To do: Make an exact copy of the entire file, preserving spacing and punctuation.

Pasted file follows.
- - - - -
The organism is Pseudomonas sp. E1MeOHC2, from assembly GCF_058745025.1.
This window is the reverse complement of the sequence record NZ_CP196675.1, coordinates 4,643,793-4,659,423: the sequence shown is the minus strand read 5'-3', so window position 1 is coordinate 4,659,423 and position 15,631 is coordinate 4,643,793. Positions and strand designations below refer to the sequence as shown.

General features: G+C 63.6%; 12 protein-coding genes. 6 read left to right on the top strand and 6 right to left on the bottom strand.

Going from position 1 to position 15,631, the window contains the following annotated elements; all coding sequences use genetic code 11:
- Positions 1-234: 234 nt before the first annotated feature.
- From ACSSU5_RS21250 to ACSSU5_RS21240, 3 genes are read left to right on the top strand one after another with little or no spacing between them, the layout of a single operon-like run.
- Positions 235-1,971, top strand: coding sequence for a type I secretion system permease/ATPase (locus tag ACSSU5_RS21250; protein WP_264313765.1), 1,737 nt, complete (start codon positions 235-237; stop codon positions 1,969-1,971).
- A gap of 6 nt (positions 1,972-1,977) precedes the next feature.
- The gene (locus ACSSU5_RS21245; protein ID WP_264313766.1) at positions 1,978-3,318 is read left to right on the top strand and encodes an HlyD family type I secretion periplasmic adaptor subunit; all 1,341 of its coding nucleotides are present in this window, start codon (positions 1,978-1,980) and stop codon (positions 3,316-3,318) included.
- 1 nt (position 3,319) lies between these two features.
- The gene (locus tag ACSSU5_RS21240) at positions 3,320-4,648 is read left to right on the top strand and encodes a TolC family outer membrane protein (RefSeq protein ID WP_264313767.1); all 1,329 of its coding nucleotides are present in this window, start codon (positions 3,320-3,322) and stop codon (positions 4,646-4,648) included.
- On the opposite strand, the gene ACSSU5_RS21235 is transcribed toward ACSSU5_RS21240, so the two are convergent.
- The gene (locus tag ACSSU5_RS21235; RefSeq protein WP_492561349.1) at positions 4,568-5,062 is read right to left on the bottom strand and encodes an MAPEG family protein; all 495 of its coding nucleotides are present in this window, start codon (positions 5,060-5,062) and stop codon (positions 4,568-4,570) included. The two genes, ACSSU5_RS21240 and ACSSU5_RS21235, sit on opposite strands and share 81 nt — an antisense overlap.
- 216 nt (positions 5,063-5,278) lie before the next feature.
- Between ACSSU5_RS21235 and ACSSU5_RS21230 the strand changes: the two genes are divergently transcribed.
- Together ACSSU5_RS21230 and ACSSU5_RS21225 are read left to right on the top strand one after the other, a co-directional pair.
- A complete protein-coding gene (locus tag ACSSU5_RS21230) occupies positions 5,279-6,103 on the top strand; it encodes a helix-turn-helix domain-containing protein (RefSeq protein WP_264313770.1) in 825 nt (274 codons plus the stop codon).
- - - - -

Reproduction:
The organism is Pseudomonas sp. E1MeOHC2, from assembly GCF_058745025.1.
This window is the reverse complement of the sequence record NZ_CP196675.1, coordinates 4,643,793-4,659,423: the sequence shown is the minus strand read 5'-3', so window position 1 is coordinate 4,659,423 and position 15,631 is coordinate 4,643,793. Positions and strand designations below refer to the sequence as shown.

General features: G+C 63.6%; 12 protein-coding genes. 6 read left to right on the top strand and 6 right to left on the bottom strand.

Going from position 1 to position 15,631, the window contains the following annotated elements; all coding sequences use genetic code 11:
- Positions 1-234: 234 nt before the first annotated feature.
- From ACSSU5_RS21250 to ACSSU5_RS21240, 3 genes are read left to right on the top strand one after another with little or no spacing between them, the layout of a single operon-like run.
- Positions 235-1,971, top strand: coding sequence for a type I secretion system permease/ATPase (locus tag ACSSU5_RS21250; protein WP_264313765.1), 1,737 nt, complete (start codon positions 235-237; stop codon positions 1,969-1,971).
- A gap of 6 nt (positions 1,972-1,977) precedes the next feature.
- The gene (locus ACSSU5_RS21245; protein ID WP_264313766.1) at positions 1,978-3,318 is read left to right on the top strand and encodes an HlyD family type I secretion periplasmic adaptor subunit; all 1,341 of its coding nucleotides are present in this window, start codon (positions 1,978-1,980) and stop codon (positions 3,316-3,318) included.
- 1 nt (position 3,319) lies between these two features.
- The gene (locus tag ACSSU5_RS21240) at positions 3,320-4,648 is read left to right on the top strand and encodes a TolC family outer membrane protein (RefSeq protein ID WP_264313767.1); all 1,329 of its coding nucleotides are present in this window, start codon (positions 3,320-3,322) and stop codon (positions 4,646-4,648) included.
- On the opposite strand, the gene ACSSU5_RS21235 is transcribed toward ACSSU5_RS21240, so the two are convergent.
- The gene (locus tag ACSSU5_RS21235; RefSeq protein WP_492561349.1) at positions 4,568-5,062 is read right to left on the bottom strand and encodes an MAPEG family protein; all 495 of its coding nucleotides are present in this window, start codon (positions 5,060-5,062) and stop codon (positions 4,568-4,570) included. The two genes, ACSSU5_RS21240 and ACSSU5_RS21235, sit on opposite strands and share 81 nt — an antisense overlap.
- 216 nt (positions 5,063-5,278) lie before the next feature.
- Between ACSSU5_RS21235 and ACSSU5_RS21230 the strand changes: the two genes are divergently transcribed.
- Together ACSSU5_RS21230 and ACSSU5_RS21225 are read left to right on the top strand one after the other, a co-directional pair.
- A complete protein-coding gene (locus tag ACSSU5_RS21230) occupies positions 5,279-6,103 on the top strand; it encodes a helix-turn-helix domain-containing protein (RefSeq protein WP_264313770.1) in 825 nt (274 codons plus the stop codon).